So you’re the IT Director of a large organisation looking to unleash business efficiency with a new internal mobile app, but you’re all too aware of the multiple hurdles ahead. Or you’re a business or product owner wanting to build your digital presence and drive sales with a new consumer mobile app that acts as an extension of your website.
Whatever enterprise mobile app you’re hoping to create, there are a number of key issues to look into from the outset to avoid headaches and expense, as well as making sure your final product is the best it can be.
Having worked with a wide variety of top enterprises over the years, we’ve put our heads together and condensed our advice into these five initial tips. Hopefully they’ll help you avoid the pitfalls that the enterprise mobile app development experience could throw your way.
1) Know your audience
Whether you’re developing an app for your customers or for your workforce, users know best. So understanding their needs and behaviours is at the core of developing a great digital product. Right from the start, you need to fully research and explore what problems you will be solving for your users, and avoid making assumptions about how they will interact with your app.
By listening carefully to your customers or employees and understanding their pain points, you’ll really be able create an app that actually solves a problem and does so brilliantly. In particular, rigorous user testing will help bring the app analytics and metrics to life so that you can refine and improve UX.
2) Context is king
This follows on swiftly from point one. Where will users actually be using your mobile app? Will they be on a shop floor, in a warehouse or on the move? Will they have reliable connections - 3G or 4G?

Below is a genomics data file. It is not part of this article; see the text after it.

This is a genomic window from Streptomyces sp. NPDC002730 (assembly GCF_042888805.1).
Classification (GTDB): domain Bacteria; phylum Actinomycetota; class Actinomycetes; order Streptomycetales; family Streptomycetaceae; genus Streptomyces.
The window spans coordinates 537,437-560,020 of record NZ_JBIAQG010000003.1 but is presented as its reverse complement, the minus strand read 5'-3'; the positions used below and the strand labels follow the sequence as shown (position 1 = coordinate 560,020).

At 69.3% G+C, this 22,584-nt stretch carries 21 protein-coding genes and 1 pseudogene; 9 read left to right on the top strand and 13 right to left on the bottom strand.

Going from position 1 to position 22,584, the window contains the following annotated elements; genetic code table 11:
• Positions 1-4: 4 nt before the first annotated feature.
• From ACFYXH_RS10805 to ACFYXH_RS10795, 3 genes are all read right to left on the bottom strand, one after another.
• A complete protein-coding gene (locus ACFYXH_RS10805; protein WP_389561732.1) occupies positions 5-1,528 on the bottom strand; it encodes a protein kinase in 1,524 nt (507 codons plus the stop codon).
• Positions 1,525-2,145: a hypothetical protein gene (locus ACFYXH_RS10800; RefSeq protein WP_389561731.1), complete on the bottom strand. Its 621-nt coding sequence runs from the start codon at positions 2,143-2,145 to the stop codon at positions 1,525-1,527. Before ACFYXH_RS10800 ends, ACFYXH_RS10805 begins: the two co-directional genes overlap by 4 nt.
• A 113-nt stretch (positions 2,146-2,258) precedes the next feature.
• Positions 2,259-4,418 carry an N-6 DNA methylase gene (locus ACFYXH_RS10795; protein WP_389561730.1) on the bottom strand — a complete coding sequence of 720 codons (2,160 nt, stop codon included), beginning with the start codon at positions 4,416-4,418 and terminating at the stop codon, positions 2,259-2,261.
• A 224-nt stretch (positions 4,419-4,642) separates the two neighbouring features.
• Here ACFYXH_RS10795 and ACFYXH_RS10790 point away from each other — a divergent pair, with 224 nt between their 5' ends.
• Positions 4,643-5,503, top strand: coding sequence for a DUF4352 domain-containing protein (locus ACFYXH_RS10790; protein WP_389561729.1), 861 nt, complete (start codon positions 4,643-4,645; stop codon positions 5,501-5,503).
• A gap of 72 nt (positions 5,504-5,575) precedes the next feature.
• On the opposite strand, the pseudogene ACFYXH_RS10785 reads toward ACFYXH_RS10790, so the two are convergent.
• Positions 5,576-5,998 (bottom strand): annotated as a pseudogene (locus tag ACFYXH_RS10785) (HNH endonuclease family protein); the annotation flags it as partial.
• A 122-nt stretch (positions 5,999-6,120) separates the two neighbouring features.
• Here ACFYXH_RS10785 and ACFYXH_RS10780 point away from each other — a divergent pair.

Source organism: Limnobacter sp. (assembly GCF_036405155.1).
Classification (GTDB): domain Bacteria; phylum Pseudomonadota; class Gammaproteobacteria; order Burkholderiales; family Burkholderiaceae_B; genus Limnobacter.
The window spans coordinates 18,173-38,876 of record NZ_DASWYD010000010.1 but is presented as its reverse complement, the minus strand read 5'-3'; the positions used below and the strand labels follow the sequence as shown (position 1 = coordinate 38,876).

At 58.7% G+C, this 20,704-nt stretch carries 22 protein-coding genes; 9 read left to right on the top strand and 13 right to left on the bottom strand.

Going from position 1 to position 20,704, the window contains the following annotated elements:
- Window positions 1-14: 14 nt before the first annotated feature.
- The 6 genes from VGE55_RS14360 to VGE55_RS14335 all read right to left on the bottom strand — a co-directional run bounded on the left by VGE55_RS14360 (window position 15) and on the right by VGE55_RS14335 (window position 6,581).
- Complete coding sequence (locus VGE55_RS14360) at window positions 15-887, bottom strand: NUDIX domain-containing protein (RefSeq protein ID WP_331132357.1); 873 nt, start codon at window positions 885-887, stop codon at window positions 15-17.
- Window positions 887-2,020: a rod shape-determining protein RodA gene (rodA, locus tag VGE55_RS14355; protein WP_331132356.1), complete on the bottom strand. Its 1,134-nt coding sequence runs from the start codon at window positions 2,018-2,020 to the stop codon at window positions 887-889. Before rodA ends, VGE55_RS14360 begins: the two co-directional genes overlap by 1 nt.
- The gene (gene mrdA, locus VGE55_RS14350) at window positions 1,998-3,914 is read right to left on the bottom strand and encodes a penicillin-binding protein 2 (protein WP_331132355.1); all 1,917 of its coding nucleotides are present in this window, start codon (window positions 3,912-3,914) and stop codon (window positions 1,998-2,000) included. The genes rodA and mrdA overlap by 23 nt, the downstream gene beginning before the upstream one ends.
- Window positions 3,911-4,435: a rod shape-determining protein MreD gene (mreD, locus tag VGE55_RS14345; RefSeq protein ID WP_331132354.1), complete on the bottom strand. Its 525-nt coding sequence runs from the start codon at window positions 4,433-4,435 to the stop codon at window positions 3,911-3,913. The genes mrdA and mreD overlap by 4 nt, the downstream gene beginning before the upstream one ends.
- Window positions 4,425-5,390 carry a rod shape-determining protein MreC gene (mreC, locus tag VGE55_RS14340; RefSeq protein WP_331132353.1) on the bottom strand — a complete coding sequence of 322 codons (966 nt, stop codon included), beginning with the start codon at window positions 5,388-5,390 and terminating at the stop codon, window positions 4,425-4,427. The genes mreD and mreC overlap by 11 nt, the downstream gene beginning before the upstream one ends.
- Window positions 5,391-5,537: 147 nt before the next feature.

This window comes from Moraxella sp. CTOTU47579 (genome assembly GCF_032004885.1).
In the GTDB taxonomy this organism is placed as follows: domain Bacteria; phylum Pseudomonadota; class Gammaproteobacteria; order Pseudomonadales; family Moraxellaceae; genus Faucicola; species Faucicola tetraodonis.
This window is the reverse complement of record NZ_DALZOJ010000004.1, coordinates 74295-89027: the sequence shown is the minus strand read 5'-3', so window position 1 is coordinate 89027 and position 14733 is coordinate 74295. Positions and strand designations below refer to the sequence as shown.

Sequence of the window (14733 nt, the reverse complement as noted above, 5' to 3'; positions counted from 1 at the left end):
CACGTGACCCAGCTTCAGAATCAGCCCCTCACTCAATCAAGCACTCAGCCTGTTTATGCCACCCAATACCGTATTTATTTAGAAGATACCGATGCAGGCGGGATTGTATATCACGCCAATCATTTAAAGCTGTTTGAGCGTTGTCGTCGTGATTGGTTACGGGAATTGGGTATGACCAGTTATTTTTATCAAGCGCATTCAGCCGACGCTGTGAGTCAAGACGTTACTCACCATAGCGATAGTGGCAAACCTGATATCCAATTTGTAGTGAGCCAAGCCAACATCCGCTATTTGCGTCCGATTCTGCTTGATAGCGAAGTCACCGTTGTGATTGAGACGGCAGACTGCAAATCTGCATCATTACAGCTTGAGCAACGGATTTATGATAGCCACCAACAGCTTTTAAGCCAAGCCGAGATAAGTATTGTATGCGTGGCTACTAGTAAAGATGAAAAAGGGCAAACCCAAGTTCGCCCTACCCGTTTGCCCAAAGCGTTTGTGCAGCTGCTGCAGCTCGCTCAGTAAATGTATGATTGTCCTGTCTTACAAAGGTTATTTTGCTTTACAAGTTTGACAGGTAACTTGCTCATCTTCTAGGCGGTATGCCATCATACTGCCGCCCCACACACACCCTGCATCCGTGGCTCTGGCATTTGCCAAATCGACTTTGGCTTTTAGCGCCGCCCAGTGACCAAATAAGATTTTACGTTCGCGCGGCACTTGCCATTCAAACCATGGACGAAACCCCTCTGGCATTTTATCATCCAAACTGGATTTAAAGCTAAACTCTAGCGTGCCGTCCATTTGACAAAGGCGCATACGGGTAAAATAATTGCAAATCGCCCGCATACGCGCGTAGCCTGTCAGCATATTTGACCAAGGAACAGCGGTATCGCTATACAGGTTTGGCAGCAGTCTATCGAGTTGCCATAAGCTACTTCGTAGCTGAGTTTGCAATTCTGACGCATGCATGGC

In the case of the Ziffit, a barcode scanning app that we developed, users could be anywhere from inside a grandparents’ loft to a dusty old garage to scan their old books, CDs and DVDs. We needed to design our iOS and Android apps accordingly to take into account different issues associated with these varied locations and scenarios.
3) Stick to your core features
It’s sometimes possible to get a bit carried away when developing a new app. You’re so excited by all the technological bells and whistles that you try to cram in too much and the end user experience is a mess.
At this point you need to stop, take a deep breath and remember that you’re not creating a Swiss army knife. You want to stick to core features and perfect those.
Apps work best when they do one repeated function very well, such as a calculator app or a weather app. Users would rather have several apps from the same company that work brilliantly (e.g. Google Mail, Google Drive etc) rather than one mobile app that tries to do too much and doesn’t work.
4) Think about the long-term
Enterprise mobile app development really is a marathon not a sprint (no Agile pun intended). You need to consider the ongoing time and resources needed to ensure your mobile app is kept up-to-date.
Ultimately, huge amounts of time are saved when you work with one provider over many years. They will understand key concepts and elements of your business - algorithms, the implementation of technology and the future product roadmap.
By building a long-term digital budget and strategy, and continually refining your app, you’ll ensure that it continues to be useful. A dead app is a wasted investment, so you need to be realistic about the ongoing maintenance costs.
5) Find a strong partnership
Finding the right partner is fundamental to building great mobile apps. Ideally, you want to work with a team with such compatible working methods that they feel like an extension of your in-house team, rather than an external service provider.
CIOs are increasingly aware of the need to develop these long term partnerships. In fact, you can listen to our recent Horizon CIO podcast on this very subject here.
Look for a mobile app development team that are not only aligned in terms of technological expertise and pricing, but also in terms of their values and culture, which are ultimately much more important.
Ask yourself - can I work with these people on projects over many years? Do they offer trust and transparency? Can we have honest conversations and will they take joint responsibility for the outcome of projects? If the answer to those questions is yes, then your mobile app will be on the right road to success.
Get in touch with us here to find out more.